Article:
Rheumatoid Arthritis

Rheumatoid Arthritis

What is rheumatoid arthritis?

Rheumatoid arthritis is a chronic (long-term) inflammatory disease affecting the joints.1 It differs from osteoarthritis in which the joints are damaged without an inflammatory process (eg, by being overweight or previous injury).2

Rheumatoid arthritis is thought to affect more than 400,000 people in the UK with two to four times as many women affected as men.1 It varies greatly in its form and severity from person to person. The most common age for the disease to start is between 40 and 50 years but it can develop at any age.3

What are the symptoms of rheumatoid arthritis?

In some people the symptoms start quite slowly, but in a few people the disease develops rapidly.3 It is important that rheumatoid arthritis is recognised early so that treatment can be started as soon as possible.

Initially, there is pain and swelling in a few joints, usually in the feet and hands.1,3 The affected joints will feel stiff on waking and may feel warm to the touch.3

In mild or early forms of the disease, the symptoms may not be severe enough for the sufferer to seek medical help. If the disease develops rapidly, there may be pain and swelling in many joints and severe morning stiffness, which will cause problems in everyday movements and can have a significant negative impact on the sufferer’s quality of life.

Rheumatoid arthritis causes inflammation in which the tissues of the joints, including cartilage, and bone are affected.1 This inflammation causes progressive damage to the joints.1 Once damaged, the joints are unable to heal properly. Occasionally, other parts of the body may be affected by rheumatoid arthritis, including the eyes, heart, lungs, skin, blood vessels and blood cells.1

General symptoms of inflammation, such as fever, sweats, weight loss and tiredness may also be present, even in people with mild forms of the disease.1

In most people rheumatoid arthritis follows a relapsing-remitting course, which means that there are periods where symptoms are worsened (usually referred to as a relapse or flare-up) interspersed with periods of little inflammation.3,4 The period of time between flare-ups varies from person to person and can range from months to years.4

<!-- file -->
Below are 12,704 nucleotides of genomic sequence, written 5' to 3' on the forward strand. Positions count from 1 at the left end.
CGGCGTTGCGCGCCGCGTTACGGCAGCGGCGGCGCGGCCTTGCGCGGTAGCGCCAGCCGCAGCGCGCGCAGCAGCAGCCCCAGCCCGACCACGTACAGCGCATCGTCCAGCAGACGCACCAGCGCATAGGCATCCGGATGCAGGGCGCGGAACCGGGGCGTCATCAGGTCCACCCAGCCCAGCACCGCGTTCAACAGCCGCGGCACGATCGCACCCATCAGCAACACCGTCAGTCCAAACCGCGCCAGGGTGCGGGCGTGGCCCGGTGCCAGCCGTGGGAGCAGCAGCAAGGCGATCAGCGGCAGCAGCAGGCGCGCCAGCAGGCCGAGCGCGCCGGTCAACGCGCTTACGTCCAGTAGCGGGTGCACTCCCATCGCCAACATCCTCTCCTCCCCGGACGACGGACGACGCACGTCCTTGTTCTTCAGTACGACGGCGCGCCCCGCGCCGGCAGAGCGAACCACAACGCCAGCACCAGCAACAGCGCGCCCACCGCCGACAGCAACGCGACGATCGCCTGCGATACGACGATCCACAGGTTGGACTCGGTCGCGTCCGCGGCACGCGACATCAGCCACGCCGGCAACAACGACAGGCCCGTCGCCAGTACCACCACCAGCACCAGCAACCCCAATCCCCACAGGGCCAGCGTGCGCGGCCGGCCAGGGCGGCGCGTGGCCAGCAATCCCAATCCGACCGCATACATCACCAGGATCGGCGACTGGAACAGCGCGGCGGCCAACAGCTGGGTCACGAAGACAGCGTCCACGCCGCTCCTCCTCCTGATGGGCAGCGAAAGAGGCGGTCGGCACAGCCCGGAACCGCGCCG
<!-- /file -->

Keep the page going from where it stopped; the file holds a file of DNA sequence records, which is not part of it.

Around a third of people with rheumatoid arthritis will also develop rheumatoid nodules,1 hard lumps just under the skin. These usually occur on the arms just below the elbows but may also occur on the hands and feet.4

What is the cause of rheumatoid arthritis?

Rheumatoid arthritis is a type of disease known as an autoimmune disease where the body's immune system attacks part of the body, in this case the joints.4

It is not known what causes rheumatoid arthritis but it is thought that some people may have one or more genes that make them more susceptible to the disease. It is thought that in these people the disease may be triggered by environmental factors, such as infection or hormonal changes.5

People with a family member affected by rheumatoid arthritis are more likely to be diagnosed with the disease than those without. 6 Smokers are also more likely than non-smokers to develop rheumatoid arthritis.6 

Are any tests necessary?

A number of blood tests may be used to help diagnose rheumatoid arthritis although there is no single test that will give a definitive diagnosis.3

The inflammation associated with rheumatoid arthritis can cause changes in the blood. Tests for ESR (erythrocyte sedimentation rate) or CRP (C-reactive protein) may show higher levels when inflammation is present.3